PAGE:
But it was Jimi Hendrix who proved to be by far the most profound influence. "He was like a Venusian," Sting explains animatedly. "Like someone from another planet. All that hair. And there were hardly any black people in Newcastle - I think he actually was the first black person I'd ever seen It was absolutely electric, almost too awesome to deal with. You felt like you were on the edge of a precipice. 'Hey Joe' had come out only the week before. That was what decided me to become a musician, although I'd probably decided in some vague way already. But seeing a live gig like that was so much more effective than listening to records. I'd been into The Beatles before, but this was the beginning of rock music as opposed to rock 'n' roll. It was heavy. Not like Bon Jovi."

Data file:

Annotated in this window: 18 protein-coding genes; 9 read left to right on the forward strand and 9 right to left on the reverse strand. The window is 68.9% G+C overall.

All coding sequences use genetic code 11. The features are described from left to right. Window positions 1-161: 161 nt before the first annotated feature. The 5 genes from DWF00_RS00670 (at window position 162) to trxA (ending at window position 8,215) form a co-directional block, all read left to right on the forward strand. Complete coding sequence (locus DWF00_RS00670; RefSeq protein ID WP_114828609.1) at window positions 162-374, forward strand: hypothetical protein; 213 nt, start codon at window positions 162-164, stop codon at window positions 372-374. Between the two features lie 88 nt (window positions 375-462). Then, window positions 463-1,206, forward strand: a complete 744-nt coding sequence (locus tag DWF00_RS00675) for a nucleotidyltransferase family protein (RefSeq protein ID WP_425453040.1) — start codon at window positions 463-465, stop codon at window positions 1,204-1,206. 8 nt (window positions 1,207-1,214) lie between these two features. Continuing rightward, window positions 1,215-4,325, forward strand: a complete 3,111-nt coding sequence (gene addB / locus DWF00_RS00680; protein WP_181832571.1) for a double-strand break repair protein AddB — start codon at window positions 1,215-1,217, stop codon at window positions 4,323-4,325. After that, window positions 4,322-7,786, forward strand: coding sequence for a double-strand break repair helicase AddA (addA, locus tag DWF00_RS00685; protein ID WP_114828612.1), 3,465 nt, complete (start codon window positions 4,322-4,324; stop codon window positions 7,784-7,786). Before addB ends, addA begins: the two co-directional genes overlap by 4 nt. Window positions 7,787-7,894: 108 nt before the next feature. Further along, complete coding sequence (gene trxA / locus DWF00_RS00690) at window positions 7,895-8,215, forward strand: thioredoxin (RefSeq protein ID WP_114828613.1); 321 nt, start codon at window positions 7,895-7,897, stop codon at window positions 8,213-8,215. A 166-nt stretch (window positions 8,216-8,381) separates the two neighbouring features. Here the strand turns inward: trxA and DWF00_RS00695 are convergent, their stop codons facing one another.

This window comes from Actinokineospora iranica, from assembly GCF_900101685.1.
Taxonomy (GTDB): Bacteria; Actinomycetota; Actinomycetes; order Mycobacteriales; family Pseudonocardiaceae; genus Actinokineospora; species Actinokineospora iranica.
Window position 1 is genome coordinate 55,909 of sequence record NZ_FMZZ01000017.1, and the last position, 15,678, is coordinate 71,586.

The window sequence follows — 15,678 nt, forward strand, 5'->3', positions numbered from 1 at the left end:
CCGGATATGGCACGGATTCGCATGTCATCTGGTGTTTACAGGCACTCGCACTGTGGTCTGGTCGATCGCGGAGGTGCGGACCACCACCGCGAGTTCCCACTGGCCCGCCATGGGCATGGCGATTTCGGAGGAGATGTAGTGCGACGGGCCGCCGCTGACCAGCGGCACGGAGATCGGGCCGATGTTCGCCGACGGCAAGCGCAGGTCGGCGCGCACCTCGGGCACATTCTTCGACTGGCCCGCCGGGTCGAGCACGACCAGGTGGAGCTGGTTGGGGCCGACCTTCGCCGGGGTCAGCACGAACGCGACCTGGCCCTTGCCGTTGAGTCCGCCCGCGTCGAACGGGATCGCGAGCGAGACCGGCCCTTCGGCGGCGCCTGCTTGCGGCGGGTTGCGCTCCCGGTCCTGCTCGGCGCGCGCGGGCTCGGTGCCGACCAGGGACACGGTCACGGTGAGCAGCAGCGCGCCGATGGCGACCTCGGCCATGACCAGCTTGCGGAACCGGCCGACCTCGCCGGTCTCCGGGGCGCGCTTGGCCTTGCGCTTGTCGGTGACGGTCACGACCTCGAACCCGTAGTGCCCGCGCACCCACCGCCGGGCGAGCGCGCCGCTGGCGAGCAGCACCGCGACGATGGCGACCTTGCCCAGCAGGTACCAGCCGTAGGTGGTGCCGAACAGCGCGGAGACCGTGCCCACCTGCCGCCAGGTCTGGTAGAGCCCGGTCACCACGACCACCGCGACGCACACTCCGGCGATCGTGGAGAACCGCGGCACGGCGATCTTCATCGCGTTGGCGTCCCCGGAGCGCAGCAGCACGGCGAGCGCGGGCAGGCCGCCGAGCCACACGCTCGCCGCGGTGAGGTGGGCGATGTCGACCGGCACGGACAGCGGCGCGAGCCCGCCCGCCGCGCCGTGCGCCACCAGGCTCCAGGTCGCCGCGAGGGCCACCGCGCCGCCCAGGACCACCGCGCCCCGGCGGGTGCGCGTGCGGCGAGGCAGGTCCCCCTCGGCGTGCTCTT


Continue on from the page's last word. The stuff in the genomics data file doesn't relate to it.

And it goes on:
Here we run into a double-edged problem of our times: that of the pop star who is clearly no longer in his twenties and, more crucially, that so much of today's music is nothing more than a phenomenon of astute marketing. "I'm 36 in a couple of weeks," Sting reflects. "And certainly the way I present myself now is very different to how I did five years ago. Rock 'n' roll music, in a generic way, has a kind of warrior vibe. It's about things like haircuts, and it's very sexual and macho. But as I become older, I find all that a little less comfortable than formerly. I feel like I actually want to be 36 and a little more sedate. But does that mean I'm disqualified from making rock 'n' roll music ? I think there is a place for middle-aged singers and musicians. Certainly, though, I'm no longer writing anthems for a generation - in fact, I'm writing about my own personal concerns. My generation got off on being alienated within the context of a stable society. But now society itself is alienated. So the problem now is how to be stable in yourself within an alienated society. In fact, I think that 15-25-year-olds are much more evolved and less full of guilt than we were. But I don't think today's music is reflecting this yet."